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A man holds a placard depicting Russian President Vladimir Putin and German Chancellor Angela Merkel smiling, and the Nord Stream 2 gas pipe-line, during a rally in front of the German embassy in Kiev, on April 11, 2019. – Demonstrators held an action demanding to stop Germany’s attempts to lift sanctions against Russia and to increase pressure to release detained Ukrainian. Russia has detained or condemned at least 97 Ukrainian political prisoners on the territory of the Russian Federation and the occupied Crimea, as well as more than 120 prisoners of war and civilian hostages in the occupied Donbas. (Photo by Sergei SUPINSKY / AFP)
Photo by AFP
Here’s how Russia’s return to a key European international body is a nightmare for every fighter with autocracy across the continent.
Last week was emotionally challenging if you follow Russia. Watching my friends and colleagues in Moscow, alongside hundreds of protesters in support of Russian political prisoners, being clobbered, hunted down and thrown into police vans was hard to process. Sorting through new messages of disappearing queer people in state-sanctioned violence in Southern Russia was hard to process. Tracking down the victims of new wave of terror against Muslim minority of Crimean Tatars in the Russian-occupied Crimea was difficult to fathom. But what was even harder to understand is why would we want to reward the Russian authoritarian regime of Vladimir Putin for such behavior? Because the upcoming vote at the Parliamentary Assembly of the Council of Europe (PACE) to invite Russia back is exactly that — a big pass for Putin on human rights crimes.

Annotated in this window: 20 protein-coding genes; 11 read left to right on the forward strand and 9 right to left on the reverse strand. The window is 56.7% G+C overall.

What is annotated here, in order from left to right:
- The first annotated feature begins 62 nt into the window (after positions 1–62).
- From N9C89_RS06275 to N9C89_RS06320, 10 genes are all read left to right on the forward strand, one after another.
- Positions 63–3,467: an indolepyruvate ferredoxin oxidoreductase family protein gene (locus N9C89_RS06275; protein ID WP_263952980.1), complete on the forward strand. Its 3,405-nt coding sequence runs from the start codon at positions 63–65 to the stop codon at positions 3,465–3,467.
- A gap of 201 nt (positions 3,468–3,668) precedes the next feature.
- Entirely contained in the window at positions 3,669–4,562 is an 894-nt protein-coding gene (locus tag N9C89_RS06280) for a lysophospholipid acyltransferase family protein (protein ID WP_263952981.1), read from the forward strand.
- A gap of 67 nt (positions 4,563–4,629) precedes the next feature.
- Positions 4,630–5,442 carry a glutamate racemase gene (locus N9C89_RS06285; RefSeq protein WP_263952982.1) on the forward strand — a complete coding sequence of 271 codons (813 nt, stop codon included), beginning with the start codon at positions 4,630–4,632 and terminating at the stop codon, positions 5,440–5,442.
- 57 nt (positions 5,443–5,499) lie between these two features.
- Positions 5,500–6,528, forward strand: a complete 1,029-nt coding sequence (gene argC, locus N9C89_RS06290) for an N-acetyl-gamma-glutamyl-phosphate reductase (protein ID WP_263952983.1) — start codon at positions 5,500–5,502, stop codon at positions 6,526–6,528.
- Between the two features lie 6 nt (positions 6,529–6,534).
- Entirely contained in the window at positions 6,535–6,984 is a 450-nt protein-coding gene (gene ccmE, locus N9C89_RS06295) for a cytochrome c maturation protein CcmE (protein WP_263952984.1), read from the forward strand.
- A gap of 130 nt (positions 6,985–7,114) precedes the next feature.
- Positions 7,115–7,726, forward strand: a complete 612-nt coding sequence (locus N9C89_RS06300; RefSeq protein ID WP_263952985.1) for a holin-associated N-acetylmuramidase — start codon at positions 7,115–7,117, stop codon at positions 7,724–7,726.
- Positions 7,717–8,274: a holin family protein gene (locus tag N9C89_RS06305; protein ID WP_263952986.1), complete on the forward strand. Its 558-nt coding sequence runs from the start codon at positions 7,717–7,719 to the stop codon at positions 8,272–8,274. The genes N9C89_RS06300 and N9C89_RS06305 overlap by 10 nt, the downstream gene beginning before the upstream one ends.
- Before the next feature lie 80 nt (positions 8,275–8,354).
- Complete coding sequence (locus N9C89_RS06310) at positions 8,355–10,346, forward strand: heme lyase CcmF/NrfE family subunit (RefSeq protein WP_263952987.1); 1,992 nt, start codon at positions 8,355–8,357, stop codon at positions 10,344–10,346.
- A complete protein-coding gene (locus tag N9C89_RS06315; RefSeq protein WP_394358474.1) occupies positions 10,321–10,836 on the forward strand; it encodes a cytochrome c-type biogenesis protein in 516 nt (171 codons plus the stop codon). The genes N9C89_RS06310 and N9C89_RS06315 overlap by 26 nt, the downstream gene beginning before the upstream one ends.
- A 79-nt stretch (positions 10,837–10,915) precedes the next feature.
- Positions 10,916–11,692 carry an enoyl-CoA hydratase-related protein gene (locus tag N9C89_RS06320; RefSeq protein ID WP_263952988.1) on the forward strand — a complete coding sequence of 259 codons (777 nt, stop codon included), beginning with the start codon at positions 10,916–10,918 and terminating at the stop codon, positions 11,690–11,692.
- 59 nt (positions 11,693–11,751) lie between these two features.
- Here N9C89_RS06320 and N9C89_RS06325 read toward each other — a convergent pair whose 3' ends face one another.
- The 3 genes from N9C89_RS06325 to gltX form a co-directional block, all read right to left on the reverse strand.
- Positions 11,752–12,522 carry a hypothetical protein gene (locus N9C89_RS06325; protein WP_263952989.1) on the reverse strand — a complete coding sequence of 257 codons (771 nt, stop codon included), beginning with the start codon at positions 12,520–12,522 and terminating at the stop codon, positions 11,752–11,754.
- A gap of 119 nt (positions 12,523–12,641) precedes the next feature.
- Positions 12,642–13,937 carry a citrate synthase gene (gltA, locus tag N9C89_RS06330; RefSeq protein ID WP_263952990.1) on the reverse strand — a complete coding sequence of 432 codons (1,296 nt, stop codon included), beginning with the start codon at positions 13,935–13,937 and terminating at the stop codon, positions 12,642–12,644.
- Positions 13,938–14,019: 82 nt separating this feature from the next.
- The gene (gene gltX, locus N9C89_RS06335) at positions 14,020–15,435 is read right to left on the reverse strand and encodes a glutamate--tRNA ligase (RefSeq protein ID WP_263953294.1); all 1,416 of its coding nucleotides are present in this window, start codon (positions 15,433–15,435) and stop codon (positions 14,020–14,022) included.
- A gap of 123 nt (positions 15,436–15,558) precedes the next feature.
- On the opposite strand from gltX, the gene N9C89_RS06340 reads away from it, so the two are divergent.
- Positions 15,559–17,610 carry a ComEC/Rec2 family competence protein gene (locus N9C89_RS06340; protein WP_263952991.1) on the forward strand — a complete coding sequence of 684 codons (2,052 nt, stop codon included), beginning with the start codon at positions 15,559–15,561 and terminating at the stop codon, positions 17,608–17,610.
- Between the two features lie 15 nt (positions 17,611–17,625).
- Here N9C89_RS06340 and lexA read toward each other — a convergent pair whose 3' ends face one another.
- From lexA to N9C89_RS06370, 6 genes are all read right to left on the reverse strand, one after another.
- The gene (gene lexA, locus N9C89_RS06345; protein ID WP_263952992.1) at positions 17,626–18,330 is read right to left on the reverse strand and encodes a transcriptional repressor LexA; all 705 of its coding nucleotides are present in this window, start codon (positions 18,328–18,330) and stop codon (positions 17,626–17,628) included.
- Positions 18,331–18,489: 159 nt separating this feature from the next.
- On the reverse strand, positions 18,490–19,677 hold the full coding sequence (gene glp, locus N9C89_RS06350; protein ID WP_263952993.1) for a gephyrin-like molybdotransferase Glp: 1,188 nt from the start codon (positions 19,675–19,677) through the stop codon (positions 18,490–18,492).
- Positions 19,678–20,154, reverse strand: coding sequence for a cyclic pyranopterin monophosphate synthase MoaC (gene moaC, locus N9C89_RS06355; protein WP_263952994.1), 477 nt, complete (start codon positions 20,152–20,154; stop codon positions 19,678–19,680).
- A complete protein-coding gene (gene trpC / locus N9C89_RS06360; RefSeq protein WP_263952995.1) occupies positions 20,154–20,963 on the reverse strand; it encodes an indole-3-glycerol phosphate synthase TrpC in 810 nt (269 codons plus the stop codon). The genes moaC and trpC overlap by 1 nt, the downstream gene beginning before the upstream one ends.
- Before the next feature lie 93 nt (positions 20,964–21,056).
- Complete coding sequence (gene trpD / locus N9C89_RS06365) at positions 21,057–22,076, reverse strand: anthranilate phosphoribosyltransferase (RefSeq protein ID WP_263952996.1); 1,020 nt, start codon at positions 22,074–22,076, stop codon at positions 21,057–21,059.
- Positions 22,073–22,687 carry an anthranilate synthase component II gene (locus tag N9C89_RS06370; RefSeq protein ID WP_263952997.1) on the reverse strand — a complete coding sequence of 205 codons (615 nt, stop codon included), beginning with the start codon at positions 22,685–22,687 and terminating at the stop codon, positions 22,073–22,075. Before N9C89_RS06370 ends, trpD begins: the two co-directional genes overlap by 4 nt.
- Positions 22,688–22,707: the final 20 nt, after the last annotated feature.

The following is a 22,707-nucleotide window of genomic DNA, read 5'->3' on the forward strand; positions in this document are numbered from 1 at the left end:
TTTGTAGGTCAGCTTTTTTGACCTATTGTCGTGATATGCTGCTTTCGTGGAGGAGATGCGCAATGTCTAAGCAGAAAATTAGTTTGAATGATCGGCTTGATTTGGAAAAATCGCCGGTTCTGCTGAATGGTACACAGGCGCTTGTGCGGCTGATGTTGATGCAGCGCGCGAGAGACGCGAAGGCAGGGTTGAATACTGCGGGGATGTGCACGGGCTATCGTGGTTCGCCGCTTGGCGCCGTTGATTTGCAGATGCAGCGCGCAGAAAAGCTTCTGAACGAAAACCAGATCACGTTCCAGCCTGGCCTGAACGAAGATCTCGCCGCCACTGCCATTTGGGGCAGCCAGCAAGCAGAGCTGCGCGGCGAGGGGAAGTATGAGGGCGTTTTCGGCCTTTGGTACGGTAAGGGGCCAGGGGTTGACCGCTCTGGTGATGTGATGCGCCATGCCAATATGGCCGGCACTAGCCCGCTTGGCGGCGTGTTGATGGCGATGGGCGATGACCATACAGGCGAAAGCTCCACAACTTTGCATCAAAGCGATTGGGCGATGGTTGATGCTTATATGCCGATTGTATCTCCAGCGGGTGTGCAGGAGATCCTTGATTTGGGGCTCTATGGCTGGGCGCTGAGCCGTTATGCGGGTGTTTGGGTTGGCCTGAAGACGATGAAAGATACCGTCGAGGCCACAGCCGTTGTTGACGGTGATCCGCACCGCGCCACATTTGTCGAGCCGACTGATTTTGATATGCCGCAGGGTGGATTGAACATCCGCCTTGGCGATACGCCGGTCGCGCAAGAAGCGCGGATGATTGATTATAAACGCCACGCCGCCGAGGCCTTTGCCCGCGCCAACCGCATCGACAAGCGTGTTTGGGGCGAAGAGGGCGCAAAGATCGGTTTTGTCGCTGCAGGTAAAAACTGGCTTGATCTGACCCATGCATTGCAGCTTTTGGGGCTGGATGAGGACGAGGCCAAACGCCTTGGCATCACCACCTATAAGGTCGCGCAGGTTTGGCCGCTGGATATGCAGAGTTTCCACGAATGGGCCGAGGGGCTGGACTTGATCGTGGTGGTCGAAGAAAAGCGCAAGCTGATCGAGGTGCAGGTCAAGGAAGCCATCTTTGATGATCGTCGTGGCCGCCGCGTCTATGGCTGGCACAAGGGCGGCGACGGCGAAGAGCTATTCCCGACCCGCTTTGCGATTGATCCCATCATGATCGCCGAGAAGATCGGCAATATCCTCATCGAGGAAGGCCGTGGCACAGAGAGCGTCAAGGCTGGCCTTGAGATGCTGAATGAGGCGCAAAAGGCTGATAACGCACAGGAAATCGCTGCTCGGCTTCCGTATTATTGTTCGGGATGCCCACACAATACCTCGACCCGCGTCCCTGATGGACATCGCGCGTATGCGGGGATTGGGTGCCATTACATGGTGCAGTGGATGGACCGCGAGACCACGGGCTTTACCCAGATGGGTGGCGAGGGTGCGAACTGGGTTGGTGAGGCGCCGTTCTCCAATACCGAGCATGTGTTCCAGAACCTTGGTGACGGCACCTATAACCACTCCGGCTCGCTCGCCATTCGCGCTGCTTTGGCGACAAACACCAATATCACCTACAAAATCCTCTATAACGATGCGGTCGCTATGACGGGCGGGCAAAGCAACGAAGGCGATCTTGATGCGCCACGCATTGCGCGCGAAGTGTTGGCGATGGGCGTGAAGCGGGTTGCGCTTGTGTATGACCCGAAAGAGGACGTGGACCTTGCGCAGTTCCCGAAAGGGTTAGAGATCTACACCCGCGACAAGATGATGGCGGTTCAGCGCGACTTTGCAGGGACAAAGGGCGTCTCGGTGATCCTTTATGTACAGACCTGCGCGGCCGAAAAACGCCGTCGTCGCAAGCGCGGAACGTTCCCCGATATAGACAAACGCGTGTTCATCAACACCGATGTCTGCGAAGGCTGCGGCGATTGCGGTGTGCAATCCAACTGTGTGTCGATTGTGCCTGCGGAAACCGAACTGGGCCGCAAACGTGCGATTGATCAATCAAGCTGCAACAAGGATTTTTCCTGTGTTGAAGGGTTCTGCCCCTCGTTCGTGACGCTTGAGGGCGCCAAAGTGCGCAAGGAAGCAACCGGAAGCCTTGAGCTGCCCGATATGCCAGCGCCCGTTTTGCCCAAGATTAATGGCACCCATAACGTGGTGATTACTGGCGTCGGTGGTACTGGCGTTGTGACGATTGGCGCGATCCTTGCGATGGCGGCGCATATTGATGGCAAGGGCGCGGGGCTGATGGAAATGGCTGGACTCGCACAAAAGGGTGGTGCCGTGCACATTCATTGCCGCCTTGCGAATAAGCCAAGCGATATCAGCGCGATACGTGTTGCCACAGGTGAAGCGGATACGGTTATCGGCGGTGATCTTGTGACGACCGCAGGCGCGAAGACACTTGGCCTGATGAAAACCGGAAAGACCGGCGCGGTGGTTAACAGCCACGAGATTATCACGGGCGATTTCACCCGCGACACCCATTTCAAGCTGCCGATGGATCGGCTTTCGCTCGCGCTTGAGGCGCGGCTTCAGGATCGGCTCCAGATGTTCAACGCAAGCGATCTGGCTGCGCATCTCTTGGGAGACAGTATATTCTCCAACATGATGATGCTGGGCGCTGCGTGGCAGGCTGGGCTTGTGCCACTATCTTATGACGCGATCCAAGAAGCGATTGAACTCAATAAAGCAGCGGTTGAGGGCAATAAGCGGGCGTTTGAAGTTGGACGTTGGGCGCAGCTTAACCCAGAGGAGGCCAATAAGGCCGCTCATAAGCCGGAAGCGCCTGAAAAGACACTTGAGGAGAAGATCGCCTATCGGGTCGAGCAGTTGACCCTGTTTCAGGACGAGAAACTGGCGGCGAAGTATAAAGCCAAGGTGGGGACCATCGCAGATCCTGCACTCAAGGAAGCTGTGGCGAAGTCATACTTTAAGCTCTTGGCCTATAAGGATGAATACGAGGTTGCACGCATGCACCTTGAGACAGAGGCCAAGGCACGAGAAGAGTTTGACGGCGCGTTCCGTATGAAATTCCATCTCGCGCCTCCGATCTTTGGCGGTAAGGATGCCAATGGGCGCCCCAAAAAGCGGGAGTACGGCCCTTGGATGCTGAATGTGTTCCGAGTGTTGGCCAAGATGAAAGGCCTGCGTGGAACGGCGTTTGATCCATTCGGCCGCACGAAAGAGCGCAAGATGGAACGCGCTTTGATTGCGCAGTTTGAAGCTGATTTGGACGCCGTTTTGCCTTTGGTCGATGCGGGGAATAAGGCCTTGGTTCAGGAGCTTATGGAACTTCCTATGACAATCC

Russia was sanctioned and suspended from PACE in 2014 for invading and annexing parts of Ukraine. The Kremlin has made zero efforts to undo the sanctions since then: aggression and occupation of neighboring Ukraine and Georgia continues, the Russian elections are being rigged (now complemented by Russian meddling with democratic elections around the world) and human rights violations are systemic and brutal. Yet, a new pending vote at the PACE session on June 24-28th will allow Russians to come back. The idea of ‘forgiving’ Russia is championed by the Council of Europe Secretary General Thorbjørn Jagland and is backed by France and Germany.
Michael Novakhov – SharedNewsLinks℠